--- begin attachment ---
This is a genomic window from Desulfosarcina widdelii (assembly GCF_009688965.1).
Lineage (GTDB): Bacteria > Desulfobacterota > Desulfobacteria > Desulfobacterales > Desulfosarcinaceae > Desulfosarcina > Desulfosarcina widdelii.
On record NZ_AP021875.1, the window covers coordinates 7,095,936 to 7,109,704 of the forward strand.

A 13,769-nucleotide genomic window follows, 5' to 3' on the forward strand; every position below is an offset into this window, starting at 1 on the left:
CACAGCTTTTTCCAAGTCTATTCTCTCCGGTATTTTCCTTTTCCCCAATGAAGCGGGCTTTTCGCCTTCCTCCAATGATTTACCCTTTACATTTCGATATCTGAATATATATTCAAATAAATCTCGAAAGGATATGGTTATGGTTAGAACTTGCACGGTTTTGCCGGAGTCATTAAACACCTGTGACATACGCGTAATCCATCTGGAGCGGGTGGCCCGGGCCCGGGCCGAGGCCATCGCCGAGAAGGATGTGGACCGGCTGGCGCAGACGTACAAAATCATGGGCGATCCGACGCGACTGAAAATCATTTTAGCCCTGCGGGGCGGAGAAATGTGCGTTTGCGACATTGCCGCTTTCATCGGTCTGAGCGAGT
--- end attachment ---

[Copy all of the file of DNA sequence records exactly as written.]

This is a genomic window from Desulfosarcina widdelii (assembly GCF_009688965.1).
Lineage (GTDB): Bacteria > Desulfobacterota > Desulfobacteria > Desulfobacterales > Desulfosarcinaceae > Desulfosarcina > Desulfosarcina widdelii.
On record NZ_AP021875.1, the window covers coordinates 7,095,936 to 7,109,704 of the forward strand.

A 13,769-nucleotide genomic window follows, 5' to 3' on the forward strand; every position below is an offset into this window, starting at 1 on the left:
CACAGCTTTTTCCAAGTCTATTCTCTCCGGTATTTTCCTTTTCCCCAATGAAGCGGGCTTTTCGCCTTCCTCCAATGATTTACCCTTTACATTTCGATATCTGAATATATATTCAAATAAATCTCGAAAGGATATGGTTATGGTTAGAACTTGCACGGTTTTGCCGGAGTCATTAAACACCTGTGACATACGCGTAATCCATCTGGAGCGGGTGGCCCGGGCCCGGGCCGAGGCCATCGCCGAGAAGGATGTGGACCGGCTGGCGCAGACGTACAAAATCATGGGCGATCCGACGCGACTGAAAATCATTTTAGCCCTGCGGGGCGGAGAAATGTGCGTTTGCGACATTGCCGCTTTCATCGGTCTGAGCGAGT